The waters of the Amazon River are of nearly distilled purity and carry very little nutritional substances, and the Amazon soil also contains no nutrients ... so how does one explain the presence of such a vast and lush forest? Scientists have concluded that the concentrations of nutritive elements result from the "washing" of trees by the action of rainfall, and, to a certain degree, by the organic activity of both large and microscopic animals that live on or in the soil.

The rainfall itself provides no significant nutrition, the river bears almost nothing, and because nutrition is practically non-existent in the soil, the jungle sustains itself. Rainwater removes mineral salts from the leaves, branches, and tree trunks, and deposits these in the soil so they can be re-absorbed by the roots. Microorganisms in the soil attack the leaves, branches, and trunks in turn fall to the forest floor, and in the process of decomposition. It is this organic material in a state of continuous decomposition that feeds the largest assortment of microscopic animals on earth. Thus, nature has designed a closed, self-sustaining system to recycle nutrients that circulate through the air and the ground, and provide for plant and animal life. It is a fantastically complex ecological system, extraordinarily diverse and well integrated.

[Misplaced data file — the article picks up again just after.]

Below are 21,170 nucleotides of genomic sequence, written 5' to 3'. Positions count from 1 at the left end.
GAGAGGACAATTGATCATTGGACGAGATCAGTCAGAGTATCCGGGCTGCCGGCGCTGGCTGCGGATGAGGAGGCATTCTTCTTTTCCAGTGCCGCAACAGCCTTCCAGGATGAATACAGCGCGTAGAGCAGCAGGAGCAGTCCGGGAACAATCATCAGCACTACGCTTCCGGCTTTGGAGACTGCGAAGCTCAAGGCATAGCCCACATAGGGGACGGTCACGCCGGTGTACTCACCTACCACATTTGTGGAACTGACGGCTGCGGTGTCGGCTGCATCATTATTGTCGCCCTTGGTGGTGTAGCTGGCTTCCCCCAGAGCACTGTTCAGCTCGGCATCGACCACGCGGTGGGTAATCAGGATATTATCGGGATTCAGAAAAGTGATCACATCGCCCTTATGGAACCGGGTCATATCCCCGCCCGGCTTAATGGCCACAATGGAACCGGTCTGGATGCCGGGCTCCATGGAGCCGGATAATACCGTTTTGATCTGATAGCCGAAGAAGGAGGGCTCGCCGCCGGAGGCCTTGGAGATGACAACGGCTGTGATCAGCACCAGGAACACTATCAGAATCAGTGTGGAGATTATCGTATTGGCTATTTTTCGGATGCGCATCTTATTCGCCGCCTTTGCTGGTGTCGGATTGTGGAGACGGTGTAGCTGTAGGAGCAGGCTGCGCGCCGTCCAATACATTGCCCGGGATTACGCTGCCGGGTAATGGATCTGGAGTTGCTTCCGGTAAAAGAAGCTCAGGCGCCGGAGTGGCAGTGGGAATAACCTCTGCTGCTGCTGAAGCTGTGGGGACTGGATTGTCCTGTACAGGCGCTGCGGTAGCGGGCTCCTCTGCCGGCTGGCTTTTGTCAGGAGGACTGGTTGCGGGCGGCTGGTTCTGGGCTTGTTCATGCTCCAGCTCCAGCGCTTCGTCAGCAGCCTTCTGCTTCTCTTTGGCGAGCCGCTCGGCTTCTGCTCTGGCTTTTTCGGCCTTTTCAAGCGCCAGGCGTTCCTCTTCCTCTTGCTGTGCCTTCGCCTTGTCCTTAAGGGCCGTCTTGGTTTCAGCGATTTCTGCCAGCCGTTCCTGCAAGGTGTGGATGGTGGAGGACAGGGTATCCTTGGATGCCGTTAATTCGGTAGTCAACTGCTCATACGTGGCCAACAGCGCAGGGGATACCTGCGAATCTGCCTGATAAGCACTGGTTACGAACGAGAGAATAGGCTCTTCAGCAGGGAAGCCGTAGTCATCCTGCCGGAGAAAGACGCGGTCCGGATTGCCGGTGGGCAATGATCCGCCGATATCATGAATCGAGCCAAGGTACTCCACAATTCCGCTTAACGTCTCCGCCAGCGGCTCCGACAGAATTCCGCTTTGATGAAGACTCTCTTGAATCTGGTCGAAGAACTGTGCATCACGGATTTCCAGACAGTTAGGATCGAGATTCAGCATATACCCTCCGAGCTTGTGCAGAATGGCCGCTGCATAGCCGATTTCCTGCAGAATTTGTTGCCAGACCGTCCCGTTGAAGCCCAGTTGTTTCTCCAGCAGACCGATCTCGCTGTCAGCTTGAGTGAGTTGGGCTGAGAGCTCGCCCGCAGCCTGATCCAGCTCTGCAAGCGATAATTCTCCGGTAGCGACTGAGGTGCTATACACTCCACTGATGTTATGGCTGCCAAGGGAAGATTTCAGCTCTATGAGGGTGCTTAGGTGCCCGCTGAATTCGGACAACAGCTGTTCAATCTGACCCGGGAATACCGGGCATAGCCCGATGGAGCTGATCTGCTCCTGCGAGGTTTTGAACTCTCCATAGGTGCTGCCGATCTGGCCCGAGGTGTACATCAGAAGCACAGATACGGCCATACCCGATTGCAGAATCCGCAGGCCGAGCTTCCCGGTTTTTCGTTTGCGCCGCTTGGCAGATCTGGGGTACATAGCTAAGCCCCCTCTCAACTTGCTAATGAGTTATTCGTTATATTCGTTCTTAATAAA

Although the Amazon region is noted for the variety and number of its animal species, there are no large mammals and none that live in large herds, as are found in Africa. With the exception of boars and monkeys, Amazon animals tend to be solitary or live in-groups of the same family. Many of the animals are tree dwellers, and none of the normally attack man unless provoked.

The monkeys, which constitute the largest and most diversified group of mammals, are indigenous to South America. Most of the species have a prehensile tail that is sensitive on the underside, much like the palm of our hands. There are numerous species of Amazon monkeys that range from the tiny squirrel-like Tamarin, to the howling Guaribas.

There are at least six species of felines, such as the painted jaguar, the black jaguar, the red jaguar, and the margay - a spotted wildcat. Hunting of these animals is prohibited. They feed mostly on stags found in the swamplands, and on monkeys and birds.